I saw a few tweets by a follower I love and respect that dissects some sectors of black feminist thought. It got me thinking about black feminism — as well as womanism — and how it relates to black men. I will copy and paste the entire set of tweets so you all have a full perspective on what @TheUppityNegro (who has a private Twitter account) was saying.
Watching @MHPshow with @MHarrisPerry talk about (black) feminism and I really wonder do black feminists at all value black men? Seems like some black feminists push and challenge black male patriarchy so much so, they push black masculinity away to and then you end up with the Church of the Lonely Woman. I guess when I hear these conversations it’s like black men aren’t valued, then when black women date outside of the race, it’s all about how black women are mistreated and aren’t fully valued as seen by black men dating outside the race. I think far too much of black feminism is circular thought that intentionally keeps black manhood on the margins. There are parts of feminist critique that I full-heartedly agree with and understand, and parts in which the critique of black male patriarchy make sense and have caused me to be self reflective. But there is a large strain of black feminism that does not have a role of black men at all, and I see that as nothing but reverse hegemony. Black feminism criticizes black male patriarchy as saying it keeps black women in the margins and creates an “all boys club” at times. I get that and acknowledge how that’s problematic. But please tell me how does one justify turning around and creating “all girls, no boys allowed” clubs where black masculinity & black male sexuality isn’t even acknowledged let alone appreciated.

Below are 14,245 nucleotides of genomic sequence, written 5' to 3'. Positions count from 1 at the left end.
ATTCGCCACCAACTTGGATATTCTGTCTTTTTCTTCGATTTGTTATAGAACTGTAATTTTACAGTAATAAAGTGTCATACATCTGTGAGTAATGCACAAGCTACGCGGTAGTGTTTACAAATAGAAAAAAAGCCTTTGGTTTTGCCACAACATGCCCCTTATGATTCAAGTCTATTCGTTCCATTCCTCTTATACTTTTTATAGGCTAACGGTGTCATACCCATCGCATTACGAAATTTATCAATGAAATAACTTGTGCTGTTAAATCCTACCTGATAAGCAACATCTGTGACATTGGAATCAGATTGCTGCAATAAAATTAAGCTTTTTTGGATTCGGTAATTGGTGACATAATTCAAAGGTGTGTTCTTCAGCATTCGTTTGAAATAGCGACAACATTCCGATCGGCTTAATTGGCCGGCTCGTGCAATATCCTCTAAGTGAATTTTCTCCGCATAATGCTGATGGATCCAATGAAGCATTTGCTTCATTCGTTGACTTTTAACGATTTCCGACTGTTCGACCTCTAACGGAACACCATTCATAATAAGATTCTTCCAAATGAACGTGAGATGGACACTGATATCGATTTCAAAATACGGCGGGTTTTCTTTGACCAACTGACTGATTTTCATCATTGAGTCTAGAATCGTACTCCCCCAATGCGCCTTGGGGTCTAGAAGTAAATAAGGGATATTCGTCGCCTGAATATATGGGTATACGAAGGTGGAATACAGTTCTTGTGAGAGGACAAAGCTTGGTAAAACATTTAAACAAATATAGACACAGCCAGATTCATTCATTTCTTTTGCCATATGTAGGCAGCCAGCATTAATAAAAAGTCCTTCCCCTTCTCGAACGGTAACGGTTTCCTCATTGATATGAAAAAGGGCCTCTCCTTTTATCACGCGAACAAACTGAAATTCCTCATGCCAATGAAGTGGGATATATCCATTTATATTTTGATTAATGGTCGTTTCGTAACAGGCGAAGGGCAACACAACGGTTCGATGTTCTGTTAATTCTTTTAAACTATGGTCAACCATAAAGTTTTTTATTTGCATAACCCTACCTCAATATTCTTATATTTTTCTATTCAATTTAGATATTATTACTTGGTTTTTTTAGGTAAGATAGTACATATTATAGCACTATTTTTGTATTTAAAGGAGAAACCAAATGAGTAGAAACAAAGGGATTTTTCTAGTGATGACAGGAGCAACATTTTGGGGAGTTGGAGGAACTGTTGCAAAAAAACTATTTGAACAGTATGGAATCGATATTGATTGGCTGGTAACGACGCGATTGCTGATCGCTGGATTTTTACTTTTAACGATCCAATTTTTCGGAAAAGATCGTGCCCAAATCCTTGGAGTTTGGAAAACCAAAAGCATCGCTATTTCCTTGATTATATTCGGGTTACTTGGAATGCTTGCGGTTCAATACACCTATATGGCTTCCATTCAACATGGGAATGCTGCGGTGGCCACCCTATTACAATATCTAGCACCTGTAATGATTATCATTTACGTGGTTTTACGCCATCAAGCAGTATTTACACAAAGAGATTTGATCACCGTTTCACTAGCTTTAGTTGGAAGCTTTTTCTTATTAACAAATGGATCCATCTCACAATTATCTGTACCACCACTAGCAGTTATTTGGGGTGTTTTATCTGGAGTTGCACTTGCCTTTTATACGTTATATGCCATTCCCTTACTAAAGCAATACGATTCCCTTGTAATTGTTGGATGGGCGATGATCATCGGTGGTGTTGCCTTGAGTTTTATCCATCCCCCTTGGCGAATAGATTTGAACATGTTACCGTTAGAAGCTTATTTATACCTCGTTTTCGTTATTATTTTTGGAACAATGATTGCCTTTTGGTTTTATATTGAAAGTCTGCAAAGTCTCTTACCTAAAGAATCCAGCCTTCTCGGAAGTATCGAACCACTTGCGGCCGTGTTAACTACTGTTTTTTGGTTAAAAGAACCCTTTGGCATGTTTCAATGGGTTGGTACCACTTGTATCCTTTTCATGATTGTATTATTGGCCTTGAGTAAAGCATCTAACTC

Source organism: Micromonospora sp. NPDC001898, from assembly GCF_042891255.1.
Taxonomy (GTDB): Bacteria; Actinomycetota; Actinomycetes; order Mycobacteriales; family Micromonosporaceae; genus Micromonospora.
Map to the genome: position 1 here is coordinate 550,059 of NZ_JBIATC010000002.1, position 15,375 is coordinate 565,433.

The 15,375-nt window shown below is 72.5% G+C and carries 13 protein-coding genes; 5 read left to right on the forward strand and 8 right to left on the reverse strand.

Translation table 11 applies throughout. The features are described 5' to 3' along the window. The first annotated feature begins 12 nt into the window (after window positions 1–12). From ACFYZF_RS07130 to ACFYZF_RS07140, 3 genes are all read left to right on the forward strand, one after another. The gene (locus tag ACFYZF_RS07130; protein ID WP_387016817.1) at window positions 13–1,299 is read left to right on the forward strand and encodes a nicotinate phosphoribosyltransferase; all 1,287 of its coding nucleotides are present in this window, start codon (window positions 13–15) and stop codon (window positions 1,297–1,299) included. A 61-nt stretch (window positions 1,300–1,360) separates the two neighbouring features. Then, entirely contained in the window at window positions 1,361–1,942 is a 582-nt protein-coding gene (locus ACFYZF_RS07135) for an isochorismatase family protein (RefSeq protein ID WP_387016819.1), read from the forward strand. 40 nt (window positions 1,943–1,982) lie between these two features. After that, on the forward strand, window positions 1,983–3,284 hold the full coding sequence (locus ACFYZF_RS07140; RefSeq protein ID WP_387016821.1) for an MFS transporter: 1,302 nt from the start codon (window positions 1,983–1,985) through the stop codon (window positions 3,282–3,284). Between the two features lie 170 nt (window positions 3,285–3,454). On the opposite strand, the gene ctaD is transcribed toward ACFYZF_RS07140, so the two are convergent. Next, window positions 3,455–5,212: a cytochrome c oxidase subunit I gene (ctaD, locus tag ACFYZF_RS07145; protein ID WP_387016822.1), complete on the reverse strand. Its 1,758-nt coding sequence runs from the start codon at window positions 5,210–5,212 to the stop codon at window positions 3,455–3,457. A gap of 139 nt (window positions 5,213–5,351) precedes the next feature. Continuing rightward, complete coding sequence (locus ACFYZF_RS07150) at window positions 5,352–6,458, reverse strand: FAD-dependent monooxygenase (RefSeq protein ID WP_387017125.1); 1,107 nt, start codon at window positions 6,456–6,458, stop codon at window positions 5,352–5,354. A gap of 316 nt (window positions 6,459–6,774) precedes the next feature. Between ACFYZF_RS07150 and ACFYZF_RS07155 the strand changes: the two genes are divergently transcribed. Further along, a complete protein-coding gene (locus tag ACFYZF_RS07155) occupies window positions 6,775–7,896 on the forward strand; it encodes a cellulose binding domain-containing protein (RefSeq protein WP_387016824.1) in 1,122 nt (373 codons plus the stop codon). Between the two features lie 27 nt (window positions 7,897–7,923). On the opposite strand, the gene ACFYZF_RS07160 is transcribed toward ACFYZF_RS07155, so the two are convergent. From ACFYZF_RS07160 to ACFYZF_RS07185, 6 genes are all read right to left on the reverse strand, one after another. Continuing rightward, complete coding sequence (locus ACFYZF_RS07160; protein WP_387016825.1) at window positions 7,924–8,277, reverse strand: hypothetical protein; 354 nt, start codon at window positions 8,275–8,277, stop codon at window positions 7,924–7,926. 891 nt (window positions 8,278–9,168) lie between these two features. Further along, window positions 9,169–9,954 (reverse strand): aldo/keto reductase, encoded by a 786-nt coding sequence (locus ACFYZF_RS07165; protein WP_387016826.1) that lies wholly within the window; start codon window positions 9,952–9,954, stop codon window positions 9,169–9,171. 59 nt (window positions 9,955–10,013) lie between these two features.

First, let me say Melissa Harris-Perry wasn’t discussion black feminism per se. She was discussing Beyonce and the impact she’s had on feminism. Second, I’m a bit troubled by this blatant misrepresentation on what black feminism is. The basis of black feminism and how it differs from mainstream feminism is it takes into account that black women and black men are bound by race and our experiences with living in a society that marginalizes, discriminates against and subjugates us to racist policies. It’s a legitimate bone to pick with mainstream feminism, which is why many black feminists have no involvement with the mainstream arm of the moment. But it would be ahistorical to paint mainstream feminism and black feminism with the same brush when there’s concrete evidence to suggest otherwise.
Also, many black feminists — as well as womanists — write extensively about black male patriarchy, black male sexuality and black manhood. Two quick examples of this includes bell hooks’ We Real Cool and Patricia Hill Collins’ Black Sexual Politics.
But, The Uppity Negro’s comments remind me of the inherent entitlement many black men have when it comes to black female spaces–a belief that they should automatically
lead be part of discussions and that their thoughts/opinions should be valued because they are men. While I do not think The Uppity Negro has this mindset as he has been more than willing to keep an open mind when it comes to discussing issues that impact black women and girls, I will say there’s an automatic assumption by black men that black women and girls should automatically welcome them into our spaces and automatically shift our focus to include their perspectives and thoughts as the primary basis of our activism.